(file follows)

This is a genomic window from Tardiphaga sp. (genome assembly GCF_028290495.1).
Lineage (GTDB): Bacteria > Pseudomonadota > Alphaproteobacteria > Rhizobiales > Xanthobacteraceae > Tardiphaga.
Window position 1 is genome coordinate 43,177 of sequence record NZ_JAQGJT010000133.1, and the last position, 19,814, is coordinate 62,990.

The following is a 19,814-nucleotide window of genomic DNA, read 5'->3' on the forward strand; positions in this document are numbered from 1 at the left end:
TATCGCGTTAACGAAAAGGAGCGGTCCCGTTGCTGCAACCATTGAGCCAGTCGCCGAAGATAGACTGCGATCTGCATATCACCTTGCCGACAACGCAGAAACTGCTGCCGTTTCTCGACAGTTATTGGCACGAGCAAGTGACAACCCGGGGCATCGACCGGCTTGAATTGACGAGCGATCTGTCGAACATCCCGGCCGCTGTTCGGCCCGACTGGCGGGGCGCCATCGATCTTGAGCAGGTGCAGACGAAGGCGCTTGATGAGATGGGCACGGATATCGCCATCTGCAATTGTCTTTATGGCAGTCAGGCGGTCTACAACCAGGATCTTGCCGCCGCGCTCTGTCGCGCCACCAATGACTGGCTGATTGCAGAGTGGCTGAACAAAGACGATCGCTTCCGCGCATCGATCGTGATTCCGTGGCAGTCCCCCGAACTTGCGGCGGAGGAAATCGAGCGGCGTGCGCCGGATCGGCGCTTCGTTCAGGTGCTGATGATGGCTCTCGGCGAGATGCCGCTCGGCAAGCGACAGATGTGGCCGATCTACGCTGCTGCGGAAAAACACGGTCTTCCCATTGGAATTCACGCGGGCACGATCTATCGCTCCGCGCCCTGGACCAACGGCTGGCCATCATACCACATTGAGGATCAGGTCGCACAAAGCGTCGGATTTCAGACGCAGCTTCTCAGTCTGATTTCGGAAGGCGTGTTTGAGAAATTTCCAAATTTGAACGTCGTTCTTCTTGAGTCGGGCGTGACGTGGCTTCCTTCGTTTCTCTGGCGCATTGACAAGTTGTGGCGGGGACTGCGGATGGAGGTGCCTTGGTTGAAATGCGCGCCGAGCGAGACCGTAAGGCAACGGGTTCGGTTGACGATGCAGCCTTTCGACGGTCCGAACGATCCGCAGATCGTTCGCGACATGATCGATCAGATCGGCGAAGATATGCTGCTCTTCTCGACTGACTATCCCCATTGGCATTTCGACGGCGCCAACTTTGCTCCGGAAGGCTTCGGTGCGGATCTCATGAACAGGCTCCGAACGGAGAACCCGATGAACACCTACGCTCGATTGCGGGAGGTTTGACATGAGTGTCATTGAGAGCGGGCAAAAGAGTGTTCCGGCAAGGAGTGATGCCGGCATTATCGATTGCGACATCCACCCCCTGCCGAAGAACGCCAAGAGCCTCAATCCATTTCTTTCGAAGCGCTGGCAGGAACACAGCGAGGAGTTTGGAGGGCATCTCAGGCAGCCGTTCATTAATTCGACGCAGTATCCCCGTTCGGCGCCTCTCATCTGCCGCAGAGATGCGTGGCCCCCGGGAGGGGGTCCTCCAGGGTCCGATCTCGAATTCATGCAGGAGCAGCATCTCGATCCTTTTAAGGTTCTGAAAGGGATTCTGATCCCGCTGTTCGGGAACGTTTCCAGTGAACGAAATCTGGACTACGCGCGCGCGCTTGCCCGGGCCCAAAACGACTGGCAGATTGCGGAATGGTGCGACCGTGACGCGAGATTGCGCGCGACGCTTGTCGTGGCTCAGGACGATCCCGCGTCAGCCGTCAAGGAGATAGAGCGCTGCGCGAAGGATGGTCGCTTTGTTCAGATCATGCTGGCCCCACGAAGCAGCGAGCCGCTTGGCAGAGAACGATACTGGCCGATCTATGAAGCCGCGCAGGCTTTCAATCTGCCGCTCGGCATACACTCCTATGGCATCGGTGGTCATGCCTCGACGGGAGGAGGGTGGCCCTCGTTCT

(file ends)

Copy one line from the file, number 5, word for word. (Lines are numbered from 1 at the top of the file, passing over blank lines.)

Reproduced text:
TATCGCGTTAACGAAAAGGAGCGGTCCCGTTGCTGCAACCATTGAGCCAGTCGCCGAAGATAGACTGCGATCTGCATATCACCTTGCCGACAACGCAGAAACTGCTGCCGTTTCTCGACAGTTATTGGCACGAGCAAGTGACAACCCGGGGCATCGACCGGCTTGAATTGACGAGCGATCTGTCGAACATCCCGGCCGCTGTTCGGCCCGACTGGCGGGGCGCCATCGATCTTGAGCAGGTGCAGACGAAGGCGCTTGATGAGATGGGCACGGATATCGCCATCTGCAATTGTCTTTATGGCAGTCAGGCGGTCTACAACCAGGATCTTGCCGCCGCGCTCTGTCGCGCCACCAATGACTGGCTGATTGCAGAGTGGCTGAACAAAGACGATCGCTTCCGCGCATCGATCGTGATTCCGTGGCAGTCCCCCGAACTTGCGGCGGAGGAAATCGAGCGGCGTGCGCCGGATCGGCGCTTCGTTCAGGTGCTGATGATGGCTCTCGGCGAGATGCCGCTCGGCAAGCGACAGATGTGGCCGATCTACGCTGCTGCGGAAAAACACGGTCTTCCCATTGGAATTCACGCGGGCACGATCTATCGCTCCGCGCCCTGGACCAACGGCTGGCCATCATACCACATTGAGGATCAGGTCGCACAAAGCGTCGGATTTCAGACGCAGCTTCTCAGTCTGATTTCGGAAGGCGTGTTTGAGAAATTTCCAAATTTGAACGTCGTTCTTCTTGAGTCGGGCGTGACGTGGCTTCCTTCGTTTCTCTGGCGCATTGACAAGTTGTGGCGGGGACTGCGGATGGAGGTGCCTTGGTTGAAATGCGCGCCGAGCGAGACCGTAAGGCAACGGGTTCGGTTGACGATGCAGCCTTTCGACGGTCCGAACGATCCGCAGATCGTTCGCGACATGATCGATCAGATCGGCGAAGATATGCTGCTCTTCTCGACTGACTATCCCCATTGGCATTTCGACGGCGCCAACTTTGCTCCGGAAGGCTTCGGTGCGGATCTCATGAACAGGCTCCGAACGGAGAACCCGATGAACACCTACGCTCGATTGCGGGAGGTTTGACATGAGTGTCATTGAGAGCGGGCAAAAGAGTGTTCCGGCAAGGAGTGATGCCGGCATTATCGATTGCGACATCCACCCCCTGCCGAAGAACGCCAAGAGCCTCAATCCATTTCTTTCGAAGCGCTGGCAGGAACACAGCGAGGAGTTTGGAGGGCATCTCAGGCAGCCGTTCATTAATTCGACGCAGTATCCCCGTTCGGCGCCTCTCATCTGCCGCAGAGATGCGTGGCCCCCGGGAGGGGGTCCTCCAGGGTCCGATCTCGAATTCATGCAGGAGCAGCATCTCGATCCTTTTAAGGTTCTGAAAGGGATTCTGATCCCGCTGTTCGGGAACGTTTCCAGTGAACGAAATCTGGACTACGCGCGCGCGCTTGCCCGGGCCCAAAACGACTGGCAGATTGCGGAATGGTGCGACCGTGACGCGAGATTGCGCGCGACGCTTGTCGTGGCTCAGGACGATCCCGCGTCAGCCGTCAAGGAGATAGAGCGCTGCGCGAAGGATGGTCGCTTTGTTCAGATCATGCTGGCCCCACGAAGCAGCGAGCCGCTTGGCAGAGAACGATACTGGCCGATCTATGAAGCCGCGCAGGCTTTCAATCTGCCGCTCGGCATACACTCCTATGGCATCGGTGGTCATGCCTCGACGGGAGGAGGGTGGCCCTCGTTCT